Rev. Aaron Putnam (1733-1813) graduated from Harvard in 1752 and settled as minister in Pomfret, Conn., in 1756, where he also served as educator to the young townsmen. Putnam was forced to resign as minister in 1802 when he lost his power of speech. He turned to publishing sermons and essays.
This collection contains a commonplace book, 1754-1765, in which Putnam recorded various aspects of his life, including: his catalogue of the extensive library of his father, the Rev. Daniel Putnam (1696-1759) of Reading, Massachusetts; accounts of tuition payments made to him as an instructor, frequently rendered in quarts of rum or days of plowing; details of a church council meeting held in March 1756 concerning charges brought against Major Joseph Holland; and a brief record of church transactions in Pomfret, as well as a copy of a marriage covenant. Putnam also recorded in detail his negotiations with various towns, following his graduation in 1752, as he attempted to secure a good ministry. There is much information concerning the "calls" he received from Pomfret and Lexington, Boxford, and Chelsea, Massachusetts, including vote tallies, copies of correspondence relative to salary proposals, and details of his final ordination in Pomfret. The volume also contains religious poetry written by Putnam, such as "Paraphrase on the First Seven Verses of Nahum" and "On the Divine Veracity."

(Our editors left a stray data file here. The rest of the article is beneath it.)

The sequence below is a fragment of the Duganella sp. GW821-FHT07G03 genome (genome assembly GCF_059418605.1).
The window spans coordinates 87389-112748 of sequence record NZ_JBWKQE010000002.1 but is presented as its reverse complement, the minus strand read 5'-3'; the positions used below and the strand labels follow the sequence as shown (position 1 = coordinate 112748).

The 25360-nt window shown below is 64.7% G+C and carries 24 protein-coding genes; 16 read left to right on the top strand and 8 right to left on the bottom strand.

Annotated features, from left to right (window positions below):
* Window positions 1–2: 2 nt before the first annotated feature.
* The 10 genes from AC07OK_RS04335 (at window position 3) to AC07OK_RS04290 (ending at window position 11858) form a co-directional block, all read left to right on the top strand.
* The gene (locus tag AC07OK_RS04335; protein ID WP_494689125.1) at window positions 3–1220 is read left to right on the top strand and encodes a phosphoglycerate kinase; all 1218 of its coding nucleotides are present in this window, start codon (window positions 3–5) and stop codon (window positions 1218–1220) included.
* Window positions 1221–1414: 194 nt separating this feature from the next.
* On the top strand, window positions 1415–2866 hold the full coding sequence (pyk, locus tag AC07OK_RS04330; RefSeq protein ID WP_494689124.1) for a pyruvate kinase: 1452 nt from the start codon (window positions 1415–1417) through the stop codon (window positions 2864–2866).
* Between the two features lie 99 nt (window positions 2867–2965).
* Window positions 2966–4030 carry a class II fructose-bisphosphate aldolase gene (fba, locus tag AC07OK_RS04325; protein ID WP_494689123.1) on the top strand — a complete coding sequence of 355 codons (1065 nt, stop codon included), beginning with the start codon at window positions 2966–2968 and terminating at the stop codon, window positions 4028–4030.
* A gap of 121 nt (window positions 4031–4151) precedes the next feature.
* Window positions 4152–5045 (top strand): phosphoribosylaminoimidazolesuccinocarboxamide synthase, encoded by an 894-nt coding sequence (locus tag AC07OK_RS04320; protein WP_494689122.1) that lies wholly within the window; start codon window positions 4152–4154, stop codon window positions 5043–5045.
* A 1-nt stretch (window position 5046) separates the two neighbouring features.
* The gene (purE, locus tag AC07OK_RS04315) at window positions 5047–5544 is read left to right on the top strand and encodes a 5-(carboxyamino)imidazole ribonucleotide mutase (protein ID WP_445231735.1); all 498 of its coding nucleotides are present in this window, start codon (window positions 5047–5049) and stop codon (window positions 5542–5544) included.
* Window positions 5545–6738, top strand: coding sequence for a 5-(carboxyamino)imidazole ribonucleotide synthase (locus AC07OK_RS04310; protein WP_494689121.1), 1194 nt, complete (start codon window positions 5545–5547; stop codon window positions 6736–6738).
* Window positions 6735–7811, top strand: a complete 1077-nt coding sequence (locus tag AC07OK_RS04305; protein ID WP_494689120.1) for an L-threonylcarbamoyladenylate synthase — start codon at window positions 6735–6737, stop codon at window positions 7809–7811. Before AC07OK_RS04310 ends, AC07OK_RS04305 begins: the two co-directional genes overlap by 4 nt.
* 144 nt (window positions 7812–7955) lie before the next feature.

Materials in this collection have been digitized in partnership with the American Antiquarian Society and have been made available through our New England's Hidden Histories project.